Tag Archives: Christian

Savoring the Moment: A Time I Want to Remember Forever

via Daily Prompt: Savor

There comes a time in everyone’s life where they experience a brief, fleeting moment that is extremely impactful; it affects them in some way, and they never want it to end. When those moments come, it’s best to savor them, and to process everything that you’re thinking and feeling in the moment. Then, once that moment becomes a distant memory, you can still hold onto it and remember what it felt like a long time ago. Here’s one of the best moments that I’ve savored, and that I hope to remember forever:

The Moment When I Finally Met Jesus on a Personal Level, and the Moment when He Finally Showed Me My Identity

This is a two-fold memory that actually spans two different events, but I’m grouping it into one category because it’s perhaps the biggest thing that I don’t ever want to forget. I had grown up in a Christian home always hearing about Christ. I prayed to Jesus, I asked for forgiveness when I sinned or felt guilty about something, I prayed that people would be healed of their afflictions, and I had even asked him into my heart in fifth grade. I read my Bible as often as I could (though probably not as often as I should have) and was heavily involved in youth group all throughout my life. And yet, despite all that, I never really knew Jesus personally, the way that he desires to know us. I worshiped him blindly, without ever really discovering his truth for myself. I followed him because…it was all I had ever known. I’d never known anything different, having been born and raised into this way of life. So of course, it was only logical that I would follow him. However, I needed to truly experience his grace for myself before I could take it personally (in a good way).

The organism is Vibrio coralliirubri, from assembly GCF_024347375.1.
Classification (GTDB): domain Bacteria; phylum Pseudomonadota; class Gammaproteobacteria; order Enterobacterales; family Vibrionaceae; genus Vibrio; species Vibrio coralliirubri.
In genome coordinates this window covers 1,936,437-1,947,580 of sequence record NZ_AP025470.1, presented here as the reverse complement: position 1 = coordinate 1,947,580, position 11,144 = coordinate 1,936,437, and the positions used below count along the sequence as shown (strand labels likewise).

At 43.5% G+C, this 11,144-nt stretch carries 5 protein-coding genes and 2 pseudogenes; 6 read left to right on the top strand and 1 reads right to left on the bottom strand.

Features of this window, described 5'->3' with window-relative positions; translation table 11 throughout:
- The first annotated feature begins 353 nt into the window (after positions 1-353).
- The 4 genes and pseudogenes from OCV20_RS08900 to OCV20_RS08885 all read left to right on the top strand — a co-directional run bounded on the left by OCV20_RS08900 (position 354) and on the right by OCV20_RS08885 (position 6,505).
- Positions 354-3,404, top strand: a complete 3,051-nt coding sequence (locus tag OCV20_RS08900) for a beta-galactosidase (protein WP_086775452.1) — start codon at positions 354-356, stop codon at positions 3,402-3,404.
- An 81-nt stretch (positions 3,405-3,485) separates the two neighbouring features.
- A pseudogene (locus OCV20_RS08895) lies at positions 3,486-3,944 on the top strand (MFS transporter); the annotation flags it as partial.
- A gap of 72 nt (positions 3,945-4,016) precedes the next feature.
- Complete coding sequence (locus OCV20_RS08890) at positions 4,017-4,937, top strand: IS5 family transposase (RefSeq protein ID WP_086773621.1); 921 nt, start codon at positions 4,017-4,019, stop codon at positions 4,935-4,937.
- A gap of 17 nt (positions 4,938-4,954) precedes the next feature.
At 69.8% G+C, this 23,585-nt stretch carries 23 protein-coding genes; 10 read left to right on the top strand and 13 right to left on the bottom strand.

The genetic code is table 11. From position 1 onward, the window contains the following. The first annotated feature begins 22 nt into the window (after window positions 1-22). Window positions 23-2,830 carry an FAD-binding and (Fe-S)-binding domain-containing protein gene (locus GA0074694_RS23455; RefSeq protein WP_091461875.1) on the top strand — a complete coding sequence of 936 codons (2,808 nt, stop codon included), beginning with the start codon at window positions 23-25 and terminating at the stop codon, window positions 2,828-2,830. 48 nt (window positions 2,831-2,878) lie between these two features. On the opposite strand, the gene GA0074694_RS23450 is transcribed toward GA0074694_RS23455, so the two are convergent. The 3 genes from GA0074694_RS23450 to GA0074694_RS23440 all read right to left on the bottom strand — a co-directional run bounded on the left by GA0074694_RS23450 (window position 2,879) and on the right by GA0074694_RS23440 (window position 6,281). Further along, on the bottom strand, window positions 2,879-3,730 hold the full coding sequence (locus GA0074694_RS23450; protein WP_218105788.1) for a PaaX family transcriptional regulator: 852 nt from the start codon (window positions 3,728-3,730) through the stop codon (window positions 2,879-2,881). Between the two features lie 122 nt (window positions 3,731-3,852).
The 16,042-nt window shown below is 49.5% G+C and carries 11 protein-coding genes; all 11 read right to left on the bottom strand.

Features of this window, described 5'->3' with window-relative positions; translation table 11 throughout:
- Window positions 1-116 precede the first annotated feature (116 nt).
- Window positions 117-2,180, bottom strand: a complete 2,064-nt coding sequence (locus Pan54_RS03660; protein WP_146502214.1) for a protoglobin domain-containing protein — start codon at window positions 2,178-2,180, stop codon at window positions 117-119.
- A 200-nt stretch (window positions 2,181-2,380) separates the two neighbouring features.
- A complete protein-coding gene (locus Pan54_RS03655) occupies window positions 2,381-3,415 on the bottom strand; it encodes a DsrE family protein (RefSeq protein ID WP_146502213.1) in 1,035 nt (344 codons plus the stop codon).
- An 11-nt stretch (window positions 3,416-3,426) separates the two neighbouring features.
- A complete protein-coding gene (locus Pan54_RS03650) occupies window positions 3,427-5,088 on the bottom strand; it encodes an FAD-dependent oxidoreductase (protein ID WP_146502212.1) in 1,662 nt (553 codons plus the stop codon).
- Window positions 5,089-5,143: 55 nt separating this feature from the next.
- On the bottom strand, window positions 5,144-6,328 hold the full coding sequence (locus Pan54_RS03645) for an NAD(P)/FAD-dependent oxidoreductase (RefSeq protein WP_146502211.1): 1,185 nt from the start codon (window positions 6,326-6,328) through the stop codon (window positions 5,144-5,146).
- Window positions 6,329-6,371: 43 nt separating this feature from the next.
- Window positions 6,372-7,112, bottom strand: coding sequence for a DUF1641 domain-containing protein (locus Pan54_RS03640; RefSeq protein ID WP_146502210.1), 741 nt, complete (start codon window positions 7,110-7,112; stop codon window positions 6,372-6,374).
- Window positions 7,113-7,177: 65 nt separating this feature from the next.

In my freshman year of high school, I began being plagued by these terrible thoughts of: “Oh my goodness, what if God isn’t real?” Sometimes, they’d affect my waking consciousness, whereas other times, I would wake up in the middle of the night absolutely terrified that there was a possibility that I might be living a lie. The idea of not having anywhere to go when I died scared me more than anything else. But deep down, I was scared of God not existing, because what did that mean for me? Eventually, the thoughts subsided, and I convinced myself that of course God is real. There’s no reason for him not to be. Still, I never really experienced him on a personal level….that is, not until one night on a youth group trip in San Diego, which was the first time I ever heard him speaking to me.

I was now seventeen-years-old, having just completed my junior year of high school. At the time, I was struggling with feelings of self-doubt, and wondering what my purpose in life was (if I even had one). I felt guilty all the time about a sin that I kept hidden from others because I was afraid of being judged, even though it wasn’t really anything “major.” I went to this youth event, and we were singing “Revelation Song” by Kari Jobe. As we got to the part that goes: “holy, holy, holy, is the Lord God Almighty, who was, and is, and is to come.” I started thinking of how beautiful it will be when we get to be in heaven and sing that directly to God. And then, that was when I truly heard him for the first time. In my heart and in my mind, I could feel him saying, “You have no idea how much I love you.” He began working in me to give me peace and joy that day, and it lasted for a while, but this had just been me dipping my toes in the water. I was to have another experience later on.